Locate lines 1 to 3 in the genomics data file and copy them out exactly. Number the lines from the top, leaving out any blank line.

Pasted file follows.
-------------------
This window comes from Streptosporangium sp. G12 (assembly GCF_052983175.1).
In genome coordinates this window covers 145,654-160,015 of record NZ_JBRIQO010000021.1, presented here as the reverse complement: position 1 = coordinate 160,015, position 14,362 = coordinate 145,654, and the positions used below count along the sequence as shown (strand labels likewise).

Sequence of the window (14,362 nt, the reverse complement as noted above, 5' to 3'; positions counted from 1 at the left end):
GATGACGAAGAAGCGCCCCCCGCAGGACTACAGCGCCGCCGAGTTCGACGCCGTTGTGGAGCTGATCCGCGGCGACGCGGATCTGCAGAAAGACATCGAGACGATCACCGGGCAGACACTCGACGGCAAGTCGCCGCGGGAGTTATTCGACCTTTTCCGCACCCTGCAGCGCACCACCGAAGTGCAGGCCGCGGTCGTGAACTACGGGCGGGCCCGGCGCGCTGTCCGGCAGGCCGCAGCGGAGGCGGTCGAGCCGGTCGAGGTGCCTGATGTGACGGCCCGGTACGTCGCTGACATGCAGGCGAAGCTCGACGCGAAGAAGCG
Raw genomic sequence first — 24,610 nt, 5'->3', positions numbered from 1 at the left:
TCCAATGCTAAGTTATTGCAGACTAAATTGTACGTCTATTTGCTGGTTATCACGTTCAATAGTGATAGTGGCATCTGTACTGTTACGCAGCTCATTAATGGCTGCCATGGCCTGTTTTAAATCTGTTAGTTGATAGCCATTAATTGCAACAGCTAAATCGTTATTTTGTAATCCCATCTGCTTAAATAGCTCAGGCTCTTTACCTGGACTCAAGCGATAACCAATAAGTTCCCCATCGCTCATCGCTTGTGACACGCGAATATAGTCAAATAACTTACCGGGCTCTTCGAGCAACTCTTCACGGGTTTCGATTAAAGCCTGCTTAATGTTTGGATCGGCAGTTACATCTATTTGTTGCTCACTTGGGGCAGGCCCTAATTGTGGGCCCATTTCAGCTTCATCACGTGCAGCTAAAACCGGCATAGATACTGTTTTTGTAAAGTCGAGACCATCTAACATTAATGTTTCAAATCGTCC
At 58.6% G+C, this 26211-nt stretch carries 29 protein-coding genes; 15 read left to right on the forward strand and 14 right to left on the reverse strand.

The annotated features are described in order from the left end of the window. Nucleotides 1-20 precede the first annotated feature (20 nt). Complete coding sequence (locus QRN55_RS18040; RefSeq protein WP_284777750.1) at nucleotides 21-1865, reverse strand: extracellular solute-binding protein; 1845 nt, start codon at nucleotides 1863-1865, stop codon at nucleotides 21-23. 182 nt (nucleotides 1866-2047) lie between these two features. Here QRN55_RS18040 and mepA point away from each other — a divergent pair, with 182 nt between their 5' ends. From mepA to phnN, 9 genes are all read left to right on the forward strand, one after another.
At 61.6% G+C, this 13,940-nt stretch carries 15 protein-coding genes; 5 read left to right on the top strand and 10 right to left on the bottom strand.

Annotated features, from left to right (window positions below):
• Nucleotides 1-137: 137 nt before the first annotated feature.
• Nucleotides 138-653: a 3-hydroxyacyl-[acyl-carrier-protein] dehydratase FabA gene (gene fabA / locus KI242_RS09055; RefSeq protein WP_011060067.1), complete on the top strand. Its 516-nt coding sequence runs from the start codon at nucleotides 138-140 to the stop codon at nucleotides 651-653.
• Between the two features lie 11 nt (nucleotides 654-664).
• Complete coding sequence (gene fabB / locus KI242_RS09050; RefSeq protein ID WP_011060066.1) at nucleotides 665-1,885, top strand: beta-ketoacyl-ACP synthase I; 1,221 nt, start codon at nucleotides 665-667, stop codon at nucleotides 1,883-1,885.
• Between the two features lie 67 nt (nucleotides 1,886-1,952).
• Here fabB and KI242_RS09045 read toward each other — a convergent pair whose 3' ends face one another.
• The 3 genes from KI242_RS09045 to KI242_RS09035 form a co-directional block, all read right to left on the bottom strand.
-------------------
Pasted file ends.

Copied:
This window comes from Streptosporangium sp. G12 (assembly GCF_052983175.1).
In genome coordinates this window covers 145,654-160,015 of record NZ_JBRIQO010000021.1, presented here as the reverse complement: position 1 = coordinate 160,015, position 14,362 = coordinate 145,654, and the positions used below count along the sequence as shown (strand labels likewise).

Sequence of the window (14,362 nt, the reverse complement as noted above, 5' to 3'; positions counted from 1 at the left end):